As an infectious disease physician and researcher in HIV, vaccine development and the impact of the microbiome on human health, Professor Wesselingh brings a wealth of medical experience, clinical leadership as well as national and international success to this role.
Photo: Professor Steve Wesselingh, July 2023
His experience has provided him with a great understanding of the challenges and opportunities facing the health and medical research community, and he is equipped to contribute at the national level.
Professor Wesselingh says it is a very important and interesting time for health and medical research in Australia.
“The key priorities for me – and for NHMRC will be to meet the major health challenges of the present and of the future,”
“NHMRC will continue to support excellence, creativity and innovation. We will add value both from the bottom up (Investigator Grants) and top down (priority-driven research),”
“We’ll be transparent with our modern peer review process and look at all our funding opportunities through an equity lens,”
“There was some very important work done by former CEO, Professor Anne Kelso AO, with her vision around gender diversity and inclusion in the health and medical research workforce.” said Professor Wesselingh.
NHMRC’s new initiative, introduced as a special measure under the Sex Discrimination Act 1984, set a target to fund an equal number of Leadership grants for women and men in the Investigator Grant scheme.
For the first time, non-binary researchers will also be explicitly included in this and other measures to foster gender equity in NHMRC funding, recognising the systemic disadvantage that they experience.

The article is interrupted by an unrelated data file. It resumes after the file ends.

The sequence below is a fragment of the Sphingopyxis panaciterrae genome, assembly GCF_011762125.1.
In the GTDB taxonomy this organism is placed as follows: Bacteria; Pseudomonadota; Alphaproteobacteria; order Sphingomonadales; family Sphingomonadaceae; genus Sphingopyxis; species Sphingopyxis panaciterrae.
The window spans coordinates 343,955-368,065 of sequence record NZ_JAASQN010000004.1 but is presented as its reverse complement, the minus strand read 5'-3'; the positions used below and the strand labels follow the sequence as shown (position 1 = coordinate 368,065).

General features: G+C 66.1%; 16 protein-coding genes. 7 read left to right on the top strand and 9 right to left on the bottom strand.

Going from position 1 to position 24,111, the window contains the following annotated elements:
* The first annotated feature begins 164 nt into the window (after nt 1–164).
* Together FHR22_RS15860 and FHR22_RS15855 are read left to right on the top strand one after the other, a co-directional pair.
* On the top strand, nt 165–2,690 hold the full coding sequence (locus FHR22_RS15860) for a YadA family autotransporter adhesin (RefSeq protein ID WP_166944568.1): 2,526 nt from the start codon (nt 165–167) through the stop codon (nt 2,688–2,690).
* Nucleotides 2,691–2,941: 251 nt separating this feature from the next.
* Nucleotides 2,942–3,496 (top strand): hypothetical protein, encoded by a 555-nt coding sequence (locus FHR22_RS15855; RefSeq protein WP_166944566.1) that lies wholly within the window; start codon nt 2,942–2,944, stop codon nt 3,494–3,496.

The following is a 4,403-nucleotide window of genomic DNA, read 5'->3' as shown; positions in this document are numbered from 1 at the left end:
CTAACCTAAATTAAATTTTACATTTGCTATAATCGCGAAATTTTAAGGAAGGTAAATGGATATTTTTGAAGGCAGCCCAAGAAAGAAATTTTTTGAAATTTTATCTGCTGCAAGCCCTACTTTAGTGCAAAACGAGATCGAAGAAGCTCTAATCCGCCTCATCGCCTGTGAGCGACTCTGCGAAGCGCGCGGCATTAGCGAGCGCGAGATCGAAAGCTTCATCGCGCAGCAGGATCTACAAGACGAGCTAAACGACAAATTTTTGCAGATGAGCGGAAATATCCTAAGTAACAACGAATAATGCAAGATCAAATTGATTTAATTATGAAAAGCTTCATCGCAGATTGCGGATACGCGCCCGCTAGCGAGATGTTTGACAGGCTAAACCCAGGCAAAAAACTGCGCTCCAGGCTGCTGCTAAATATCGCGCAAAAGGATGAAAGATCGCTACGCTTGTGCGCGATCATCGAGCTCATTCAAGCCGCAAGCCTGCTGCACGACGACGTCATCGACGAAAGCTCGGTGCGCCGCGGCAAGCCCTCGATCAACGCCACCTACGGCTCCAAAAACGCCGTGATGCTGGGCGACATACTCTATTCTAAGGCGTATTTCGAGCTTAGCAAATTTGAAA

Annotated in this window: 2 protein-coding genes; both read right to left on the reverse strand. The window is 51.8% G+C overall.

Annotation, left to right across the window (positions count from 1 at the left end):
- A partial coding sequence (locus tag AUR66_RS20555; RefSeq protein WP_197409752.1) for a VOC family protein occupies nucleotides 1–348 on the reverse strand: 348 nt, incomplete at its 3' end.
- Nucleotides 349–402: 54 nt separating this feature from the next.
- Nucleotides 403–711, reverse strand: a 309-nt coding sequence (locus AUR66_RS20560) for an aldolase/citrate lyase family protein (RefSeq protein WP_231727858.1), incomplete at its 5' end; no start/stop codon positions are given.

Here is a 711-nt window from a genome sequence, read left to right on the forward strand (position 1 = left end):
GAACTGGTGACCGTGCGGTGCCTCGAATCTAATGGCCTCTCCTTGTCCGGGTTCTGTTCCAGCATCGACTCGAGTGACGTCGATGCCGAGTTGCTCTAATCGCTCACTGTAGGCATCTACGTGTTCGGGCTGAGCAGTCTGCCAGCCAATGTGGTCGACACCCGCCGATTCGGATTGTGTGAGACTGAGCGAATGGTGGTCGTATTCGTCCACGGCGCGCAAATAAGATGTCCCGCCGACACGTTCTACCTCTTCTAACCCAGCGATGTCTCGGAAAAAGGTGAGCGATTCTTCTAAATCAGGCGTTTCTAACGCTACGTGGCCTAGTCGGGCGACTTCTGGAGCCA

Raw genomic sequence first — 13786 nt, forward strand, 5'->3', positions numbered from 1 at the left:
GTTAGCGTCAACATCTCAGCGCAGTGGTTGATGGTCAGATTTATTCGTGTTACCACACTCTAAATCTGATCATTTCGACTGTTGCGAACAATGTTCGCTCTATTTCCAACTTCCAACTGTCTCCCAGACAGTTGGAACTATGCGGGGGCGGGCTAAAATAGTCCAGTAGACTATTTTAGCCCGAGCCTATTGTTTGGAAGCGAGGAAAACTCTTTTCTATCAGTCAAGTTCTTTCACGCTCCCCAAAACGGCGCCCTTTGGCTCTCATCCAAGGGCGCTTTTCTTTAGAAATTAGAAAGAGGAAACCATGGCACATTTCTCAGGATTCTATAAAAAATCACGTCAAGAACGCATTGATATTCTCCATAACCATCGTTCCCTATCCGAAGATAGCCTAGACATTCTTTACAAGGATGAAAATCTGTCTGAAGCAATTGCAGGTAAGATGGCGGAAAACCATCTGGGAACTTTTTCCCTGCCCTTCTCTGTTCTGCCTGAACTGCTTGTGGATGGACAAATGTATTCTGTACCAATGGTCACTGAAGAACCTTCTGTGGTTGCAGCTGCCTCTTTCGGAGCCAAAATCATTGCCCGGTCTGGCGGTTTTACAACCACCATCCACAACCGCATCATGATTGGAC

“This will continue to be a high priority for me and NHMRC to ensure we reduce equity gaps rather than increasing them,”
This intervention will lead to changes in practices within research organisations to enable greater collaboration between researchers, stronger practices to support all genders during career breaks, and better decision-making and research design – all of which will improve research outcomes for all Australians.
“I want to see increasing opportunities for all parts of the health and medical research sector,”
NHMRC will continue to build a strong health and medical research workforce. There will also be more consumer and community involvement and more work on embedding research in our health system.
“My vision is to see research move quickly into further translation and commercialisation, and a funding system that is underpinned with solid evidence,” said Professor Wesselingh.
In this integral position as CEO for NHMRC, Professor Wesselingh will oversee strategic investment in health and medical research, evidence-based health advice and the ethical practice and conduct of medical research.
He is well-versed already in the agency’s operations having recently served as member of NHMRC Council and the Chair of NHMRC Research Committee. Professor Wesselingh’s leadership, vision and expertise will guide us toward a brighter future.
Stay tuned for updates as we all work together on building a healthier Australia!